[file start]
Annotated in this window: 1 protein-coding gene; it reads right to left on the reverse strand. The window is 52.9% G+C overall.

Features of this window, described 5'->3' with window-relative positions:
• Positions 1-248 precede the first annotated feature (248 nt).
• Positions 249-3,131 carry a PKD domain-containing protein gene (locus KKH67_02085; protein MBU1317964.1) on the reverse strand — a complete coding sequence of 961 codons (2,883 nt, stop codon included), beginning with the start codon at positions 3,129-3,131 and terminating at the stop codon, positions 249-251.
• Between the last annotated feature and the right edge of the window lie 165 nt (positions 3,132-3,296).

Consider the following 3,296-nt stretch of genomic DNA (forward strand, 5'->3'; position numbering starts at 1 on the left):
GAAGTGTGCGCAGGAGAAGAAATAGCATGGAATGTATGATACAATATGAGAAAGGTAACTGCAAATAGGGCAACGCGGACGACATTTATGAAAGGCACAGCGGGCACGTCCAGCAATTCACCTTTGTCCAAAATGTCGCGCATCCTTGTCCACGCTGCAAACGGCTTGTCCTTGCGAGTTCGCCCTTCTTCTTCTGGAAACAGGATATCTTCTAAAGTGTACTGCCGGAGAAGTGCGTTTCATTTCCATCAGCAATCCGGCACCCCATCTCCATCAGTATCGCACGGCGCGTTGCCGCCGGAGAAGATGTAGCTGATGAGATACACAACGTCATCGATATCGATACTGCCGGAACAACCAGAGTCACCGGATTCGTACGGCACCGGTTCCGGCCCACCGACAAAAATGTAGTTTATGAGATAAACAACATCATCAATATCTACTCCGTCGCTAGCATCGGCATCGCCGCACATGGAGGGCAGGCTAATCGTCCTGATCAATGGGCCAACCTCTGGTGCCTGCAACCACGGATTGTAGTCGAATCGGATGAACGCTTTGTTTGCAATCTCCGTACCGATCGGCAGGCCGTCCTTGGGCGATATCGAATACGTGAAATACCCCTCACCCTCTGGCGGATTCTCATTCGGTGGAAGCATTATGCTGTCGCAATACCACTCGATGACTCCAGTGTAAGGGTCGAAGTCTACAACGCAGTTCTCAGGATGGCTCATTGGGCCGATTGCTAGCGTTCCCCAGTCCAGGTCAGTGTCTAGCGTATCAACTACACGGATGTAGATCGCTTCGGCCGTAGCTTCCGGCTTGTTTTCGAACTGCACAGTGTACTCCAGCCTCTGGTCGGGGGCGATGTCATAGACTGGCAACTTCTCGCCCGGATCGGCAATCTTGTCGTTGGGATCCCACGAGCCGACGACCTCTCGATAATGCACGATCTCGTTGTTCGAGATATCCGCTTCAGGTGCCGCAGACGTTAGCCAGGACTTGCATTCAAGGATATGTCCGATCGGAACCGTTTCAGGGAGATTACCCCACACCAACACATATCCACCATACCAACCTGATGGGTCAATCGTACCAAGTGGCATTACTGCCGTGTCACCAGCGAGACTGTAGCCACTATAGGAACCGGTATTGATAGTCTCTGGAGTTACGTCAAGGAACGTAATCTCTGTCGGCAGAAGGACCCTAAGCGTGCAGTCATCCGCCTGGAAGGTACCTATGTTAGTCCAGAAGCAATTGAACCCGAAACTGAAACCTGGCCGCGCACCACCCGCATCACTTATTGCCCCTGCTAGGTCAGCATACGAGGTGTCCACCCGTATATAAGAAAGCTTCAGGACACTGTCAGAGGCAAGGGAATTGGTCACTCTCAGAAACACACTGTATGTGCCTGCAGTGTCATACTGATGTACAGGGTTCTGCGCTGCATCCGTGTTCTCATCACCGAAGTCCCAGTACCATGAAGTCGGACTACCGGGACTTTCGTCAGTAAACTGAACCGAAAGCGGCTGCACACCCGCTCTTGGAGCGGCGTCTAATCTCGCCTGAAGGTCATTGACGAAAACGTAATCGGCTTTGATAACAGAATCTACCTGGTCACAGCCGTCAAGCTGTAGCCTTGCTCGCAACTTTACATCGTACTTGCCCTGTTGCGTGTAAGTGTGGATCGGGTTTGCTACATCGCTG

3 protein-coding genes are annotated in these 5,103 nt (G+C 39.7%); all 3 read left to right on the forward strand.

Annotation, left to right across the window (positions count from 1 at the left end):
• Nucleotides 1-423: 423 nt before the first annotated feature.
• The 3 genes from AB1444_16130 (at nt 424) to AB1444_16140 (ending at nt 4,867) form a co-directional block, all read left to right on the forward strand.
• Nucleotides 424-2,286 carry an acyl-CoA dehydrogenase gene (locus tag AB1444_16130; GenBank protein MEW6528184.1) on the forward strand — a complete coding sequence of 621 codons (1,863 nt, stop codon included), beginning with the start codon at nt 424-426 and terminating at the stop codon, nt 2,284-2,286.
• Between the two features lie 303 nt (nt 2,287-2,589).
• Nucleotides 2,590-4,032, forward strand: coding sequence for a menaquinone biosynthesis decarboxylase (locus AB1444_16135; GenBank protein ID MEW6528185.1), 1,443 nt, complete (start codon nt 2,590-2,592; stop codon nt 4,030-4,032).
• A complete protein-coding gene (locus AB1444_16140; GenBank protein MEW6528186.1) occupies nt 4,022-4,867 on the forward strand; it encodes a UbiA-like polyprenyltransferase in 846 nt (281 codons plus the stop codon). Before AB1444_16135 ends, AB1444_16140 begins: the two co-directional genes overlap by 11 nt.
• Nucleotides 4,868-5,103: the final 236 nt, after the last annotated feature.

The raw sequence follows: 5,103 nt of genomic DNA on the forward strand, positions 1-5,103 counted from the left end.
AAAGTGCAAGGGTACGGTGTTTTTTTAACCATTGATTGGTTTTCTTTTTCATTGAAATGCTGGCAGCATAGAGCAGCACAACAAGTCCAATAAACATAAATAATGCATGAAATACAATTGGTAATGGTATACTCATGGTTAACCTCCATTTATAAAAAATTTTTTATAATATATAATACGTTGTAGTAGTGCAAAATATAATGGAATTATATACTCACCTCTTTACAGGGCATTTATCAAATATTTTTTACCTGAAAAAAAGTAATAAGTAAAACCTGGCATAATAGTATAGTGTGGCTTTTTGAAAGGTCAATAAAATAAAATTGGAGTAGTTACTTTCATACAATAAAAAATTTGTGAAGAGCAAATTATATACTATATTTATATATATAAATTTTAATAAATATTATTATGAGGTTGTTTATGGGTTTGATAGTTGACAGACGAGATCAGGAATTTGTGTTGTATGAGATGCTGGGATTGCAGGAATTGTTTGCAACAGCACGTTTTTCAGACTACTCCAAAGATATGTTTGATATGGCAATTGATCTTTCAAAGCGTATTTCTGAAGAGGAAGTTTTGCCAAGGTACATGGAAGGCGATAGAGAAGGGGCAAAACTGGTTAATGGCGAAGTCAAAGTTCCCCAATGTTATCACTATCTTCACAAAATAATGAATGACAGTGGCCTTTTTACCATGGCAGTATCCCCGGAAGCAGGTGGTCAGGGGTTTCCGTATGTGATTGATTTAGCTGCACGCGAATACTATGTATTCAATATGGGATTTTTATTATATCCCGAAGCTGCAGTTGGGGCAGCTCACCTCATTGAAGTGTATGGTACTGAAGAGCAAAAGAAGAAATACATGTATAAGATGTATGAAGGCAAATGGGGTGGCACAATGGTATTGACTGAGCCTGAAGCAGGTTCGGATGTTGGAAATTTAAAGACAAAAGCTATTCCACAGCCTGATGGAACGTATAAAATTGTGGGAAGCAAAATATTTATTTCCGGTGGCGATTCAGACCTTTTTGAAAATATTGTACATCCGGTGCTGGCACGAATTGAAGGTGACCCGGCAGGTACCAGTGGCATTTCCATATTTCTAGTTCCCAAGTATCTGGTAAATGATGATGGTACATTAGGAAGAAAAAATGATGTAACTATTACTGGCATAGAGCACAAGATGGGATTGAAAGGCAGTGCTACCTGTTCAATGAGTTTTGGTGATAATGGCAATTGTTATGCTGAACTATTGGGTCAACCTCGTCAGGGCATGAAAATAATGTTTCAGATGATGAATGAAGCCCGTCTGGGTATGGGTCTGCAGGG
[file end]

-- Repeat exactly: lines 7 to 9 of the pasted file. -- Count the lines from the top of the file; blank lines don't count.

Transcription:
GAAGTGTGCGCAGGAGAAGAAATAGCATGGAATGTATGATACAATATGAGAAAGGTAACTGCAAATAGGGCAACGCGGACGACATTTATGAAAGGCACAGCGGGCACGTCCAGCAATTCACCTTTGTCCAAAATGTCGCGCATCCTTGTCCACGCTGCAAACGGCTTGTCCTTGCGAGTTCGCCCTTCTTCTTCTGGAAACAGGATATCTTCTAAAGTGTACTGCCGGAGAAGTGCGTTTCATTTCCATCAGCAATCCGGCACCCCATCTCCATCAGTATCGCACGGCGCGTTGCCGCCGGAGAAGATGTAGCTGATGAGATACACAACGTCATCGATATCGATACTGCCGGAACAACCAGAGTCACCGGATTCGTACGGCACCGGTTCCGGCCCACCGACAAAAATGTAGTTTATGAGATAAACAACATCATCAATATCTACTCCGTCGCTAGCATCGGCATCGCCGCACATGGAGGGCAGGCTAATCGTCCTGATCAATGGGCCAACCTCTGGTGCCTGCAACCACGGATTGTAGTCGAATCGGATGAACGCTTTGTTTGCAATCTCCGTACCGATCGGCAGGCCGTCCTTGGGCGATATCGAATACGTGAAATACCCCTCACCCTCTGGCGGATTCTCATTCGGTGGAAGCATTATGCTGTCGCAATACCACTCGATGACTCCAGTGTAAGGGTCGAAGTCTACAACGCAGTTCTCAGGATGGCTCATTGGGCCGATTGCTAGCGTTCCCCAGTCCAGGTCAGTGTCTAGCGTATCAACTACACGGATGTAGATCGCTTCGGCCGTAGCTTCCGGCTTGTTTTCGAACTGCACAGTGTACTCCAGCCTCTGGTCGGGGGCGATGTCATAGACTGGCAACTTCTCGCCCGGATCGGCAATCTTGTCGTTGGGATCCCACGAGCCGACGACCTCTCGATAATGCACGATCTCGTTGTTCGAGATATCCGCTTCAGGTGCCGCAGACGTTAGCCAGGACTTGCATTCAAGGATATGTCCGATCGGAACCGTTTCAGGGAGATTACCCCACACCAACACATATCCACCATACCAACCTGATGGGTCAATCGTACCAAGTGGCATTACTGCCGTGTCACCAGCGAGACTGTAGCCACTATAGGAACCGGTATTGATAGTCTCTGGAGTTACGTCAAGGAACGTAATCTCTGTCGGCAGAAGGACCCTAAGCGTGCAGTCATCCGCCTGGAAGGTACCTATGTTAGTCCAGAAGCAATTGAACCCGAAACTGAAACCTGGCCGCGCACCACCCGCATCACTTATTGCCCCTGCTAGGTCAGCATACGAGGTGTCCACCCGTATATAAGAAAGCTTCAGGACACTGTCAGAGGCAAGGGAATTGGTCACTCTCAGAAACACACTGTATGTGCCTGCAGTGTCATACTGATGTACAGGGTTCTGCGCTGCATCCGTGTTCTCATCACCGAAGTCCCAGTACCATGAAGTCGGACTACCGGGACTTTCGTCAGTAAACTGAACCGAAAGCGGCTGCACACCCGCTCTTGGAGCGGCGTCTAATCTCGCCTGAAGGTCATTGACGAAAACGTAATCGGCTTTGATAACAGAATCTACCTGGTCACAGCCGTCAAGCTGTAGCCTTGCTCGCAACTTTACATCGTACTTGCCCTGTTGCGTGTAAGTGTGGATCGGGTTTGCTACATCGCTG

3 protein-coding genes are annotated in these 5,103 nt (G+C 39.7%); all 3 read left to right on the forward strand.

Annotation, left to right across the window (positions count from 1 at the left end):